Germany is to phase out its Atlantics from 2005

Andrzej Jezorski/MUNICH

German system-development house ESG has been given a Government contract to carry out a feasibility study to look at potential airframes and systems for a new German maritime-patrol aircraft (MPA).

The German navy's Dassault Atlantic Mk1s are to be phased out of service between 2005 and 2010, and the study is examining potential successors.

According to project sources, the aim of the study, which is due to be completed in the first quarter of 1997, is to determine a preferred airframe, systems architecture and cost for the aircraft.

While ESG is the prime contractor co-ordinating the study, other German companies are involved, including Bodenseewerk Gerätetechnik (BGT), Daimler-Benz Aerospace (DASA), Litef, STN Atlas and VDO Luftfahrtgeräte.

DASA has recently issued requests for information (RFIs) to airframe manufacturers and avionics companies, including GEC-Marconi Avionics of the UK, for elements of the package.

DASA is believed to be interested in the Thomson-Marconi Sonar AQS-960 acoustic processor, which interprets and displays acoustic information from up to 32 sources, such as sonobuoys.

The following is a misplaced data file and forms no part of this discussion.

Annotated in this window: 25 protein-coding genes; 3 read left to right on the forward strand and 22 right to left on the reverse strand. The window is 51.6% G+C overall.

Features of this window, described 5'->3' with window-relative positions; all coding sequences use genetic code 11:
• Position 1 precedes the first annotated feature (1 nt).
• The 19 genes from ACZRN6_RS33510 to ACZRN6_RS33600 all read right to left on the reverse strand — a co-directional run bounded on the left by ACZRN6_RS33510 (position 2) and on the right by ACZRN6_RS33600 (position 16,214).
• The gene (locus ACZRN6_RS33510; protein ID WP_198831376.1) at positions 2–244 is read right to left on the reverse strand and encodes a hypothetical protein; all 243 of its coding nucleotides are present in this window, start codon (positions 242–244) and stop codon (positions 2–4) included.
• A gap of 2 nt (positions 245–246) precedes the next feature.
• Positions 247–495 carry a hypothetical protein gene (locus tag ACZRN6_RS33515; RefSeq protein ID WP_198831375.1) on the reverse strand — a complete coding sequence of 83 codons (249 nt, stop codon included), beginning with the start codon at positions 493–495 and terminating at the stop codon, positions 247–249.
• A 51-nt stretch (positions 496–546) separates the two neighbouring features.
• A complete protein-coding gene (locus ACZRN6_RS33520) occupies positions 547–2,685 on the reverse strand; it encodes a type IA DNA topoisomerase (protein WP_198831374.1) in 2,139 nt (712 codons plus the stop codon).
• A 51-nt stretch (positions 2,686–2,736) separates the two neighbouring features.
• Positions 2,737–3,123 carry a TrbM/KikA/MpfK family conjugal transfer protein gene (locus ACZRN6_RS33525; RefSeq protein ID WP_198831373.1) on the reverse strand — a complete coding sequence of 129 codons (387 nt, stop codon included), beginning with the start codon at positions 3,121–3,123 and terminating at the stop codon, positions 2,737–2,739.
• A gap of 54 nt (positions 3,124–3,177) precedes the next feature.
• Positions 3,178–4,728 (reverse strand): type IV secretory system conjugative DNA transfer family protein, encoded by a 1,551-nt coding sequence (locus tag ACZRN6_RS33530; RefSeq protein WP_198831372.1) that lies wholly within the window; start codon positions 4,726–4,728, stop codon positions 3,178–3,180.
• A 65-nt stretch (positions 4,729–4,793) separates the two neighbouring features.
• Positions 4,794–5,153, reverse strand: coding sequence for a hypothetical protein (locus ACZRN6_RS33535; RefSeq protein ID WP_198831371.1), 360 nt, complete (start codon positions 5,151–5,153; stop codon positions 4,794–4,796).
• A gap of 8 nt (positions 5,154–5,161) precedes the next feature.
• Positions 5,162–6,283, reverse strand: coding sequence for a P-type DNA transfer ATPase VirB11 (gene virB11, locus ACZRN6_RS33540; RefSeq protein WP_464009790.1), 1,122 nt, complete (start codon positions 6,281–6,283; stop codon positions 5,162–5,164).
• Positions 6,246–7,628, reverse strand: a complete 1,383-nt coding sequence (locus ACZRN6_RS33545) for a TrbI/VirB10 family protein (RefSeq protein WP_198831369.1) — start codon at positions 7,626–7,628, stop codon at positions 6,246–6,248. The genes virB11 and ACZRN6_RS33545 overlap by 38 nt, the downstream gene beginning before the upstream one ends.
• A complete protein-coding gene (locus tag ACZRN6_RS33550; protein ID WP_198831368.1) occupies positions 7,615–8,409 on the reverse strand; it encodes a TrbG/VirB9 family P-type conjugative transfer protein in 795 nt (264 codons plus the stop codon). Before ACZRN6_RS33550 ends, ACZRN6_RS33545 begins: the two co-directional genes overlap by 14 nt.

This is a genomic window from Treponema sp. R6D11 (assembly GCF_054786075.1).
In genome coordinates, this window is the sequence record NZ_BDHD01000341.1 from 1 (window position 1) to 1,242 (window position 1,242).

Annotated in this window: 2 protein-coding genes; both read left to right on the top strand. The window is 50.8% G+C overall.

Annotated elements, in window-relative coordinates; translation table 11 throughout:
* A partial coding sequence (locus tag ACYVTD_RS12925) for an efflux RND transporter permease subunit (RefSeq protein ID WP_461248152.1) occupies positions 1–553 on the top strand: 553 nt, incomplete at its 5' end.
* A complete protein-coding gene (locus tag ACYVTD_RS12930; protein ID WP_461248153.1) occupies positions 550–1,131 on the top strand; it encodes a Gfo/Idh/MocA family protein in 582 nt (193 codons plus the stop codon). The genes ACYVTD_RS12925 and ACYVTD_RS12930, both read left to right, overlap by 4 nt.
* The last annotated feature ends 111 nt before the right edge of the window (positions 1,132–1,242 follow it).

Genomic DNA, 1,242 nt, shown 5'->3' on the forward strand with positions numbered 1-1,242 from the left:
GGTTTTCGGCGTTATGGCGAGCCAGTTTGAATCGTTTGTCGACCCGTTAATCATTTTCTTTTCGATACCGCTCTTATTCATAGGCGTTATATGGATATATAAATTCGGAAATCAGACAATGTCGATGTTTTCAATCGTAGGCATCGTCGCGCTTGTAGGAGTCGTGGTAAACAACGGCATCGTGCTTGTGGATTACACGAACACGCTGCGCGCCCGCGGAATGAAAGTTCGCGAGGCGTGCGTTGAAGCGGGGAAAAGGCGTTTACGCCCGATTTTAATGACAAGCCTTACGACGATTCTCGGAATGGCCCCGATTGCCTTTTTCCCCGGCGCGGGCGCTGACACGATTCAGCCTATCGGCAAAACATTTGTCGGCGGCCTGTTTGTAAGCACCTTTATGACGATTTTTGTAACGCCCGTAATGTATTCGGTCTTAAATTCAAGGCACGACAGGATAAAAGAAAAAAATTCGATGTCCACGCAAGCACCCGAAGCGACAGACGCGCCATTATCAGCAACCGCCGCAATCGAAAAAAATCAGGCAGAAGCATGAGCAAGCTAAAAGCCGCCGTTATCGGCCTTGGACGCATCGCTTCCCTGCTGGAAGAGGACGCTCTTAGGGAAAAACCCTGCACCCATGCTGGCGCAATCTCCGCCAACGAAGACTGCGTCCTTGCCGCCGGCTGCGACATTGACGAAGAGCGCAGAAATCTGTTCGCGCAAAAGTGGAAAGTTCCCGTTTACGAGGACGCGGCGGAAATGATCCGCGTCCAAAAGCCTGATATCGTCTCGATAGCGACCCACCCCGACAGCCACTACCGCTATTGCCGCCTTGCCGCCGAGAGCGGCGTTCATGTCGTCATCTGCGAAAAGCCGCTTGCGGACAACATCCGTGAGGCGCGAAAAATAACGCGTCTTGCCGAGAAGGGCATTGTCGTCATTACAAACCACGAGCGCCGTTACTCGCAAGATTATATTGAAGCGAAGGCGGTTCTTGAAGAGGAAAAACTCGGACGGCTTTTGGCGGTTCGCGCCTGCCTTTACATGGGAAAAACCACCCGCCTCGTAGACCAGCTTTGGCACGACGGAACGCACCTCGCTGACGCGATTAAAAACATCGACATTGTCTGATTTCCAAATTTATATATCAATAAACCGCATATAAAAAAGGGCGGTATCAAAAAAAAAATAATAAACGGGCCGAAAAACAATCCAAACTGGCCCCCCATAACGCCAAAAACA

German company BGT is understood to be handling flight controls, while Litef is looking at navigation systems and the mission computer,. STN Atlas is focusing on maritime avionics, and VDO is concentrating on displays.

DASA says that Italy may join the study "in due time". The Italian air force's Dassault Atlantic Mk1s are to be retired at the same time as Germany's aircraft, and officials from both navies are discussing the possibility of a joint programme.

Some sources close to the programme say, however, that Italy is unlikely to commit itself to the project before examining a possible joint solution to both its transport and MPA requirements based on the Lockheed Martin C-130J and P-3 Orion airframes. Another likely MPA airframe candidate which both countries are considering is the Dassault Atlantique Third Generation (ATL3G).

Because of tight budgets in both countries, a basic goal of the study is to create an advanced MPA, using a certificated "off-the-shelf" aircraft, and equipment which requires a minimum amount of development work, says DASA. The company's RFI specifies an aircraft and systems which are to be certificated and operational around the end of the decade.

Germany now operates 14 Atlantic 1s for anti-submarine warfare, and another four in the electronic-intelligence role. All are being upgraded in a programme designed to extend their available operational life beyond 12,000h.

Source: Flight International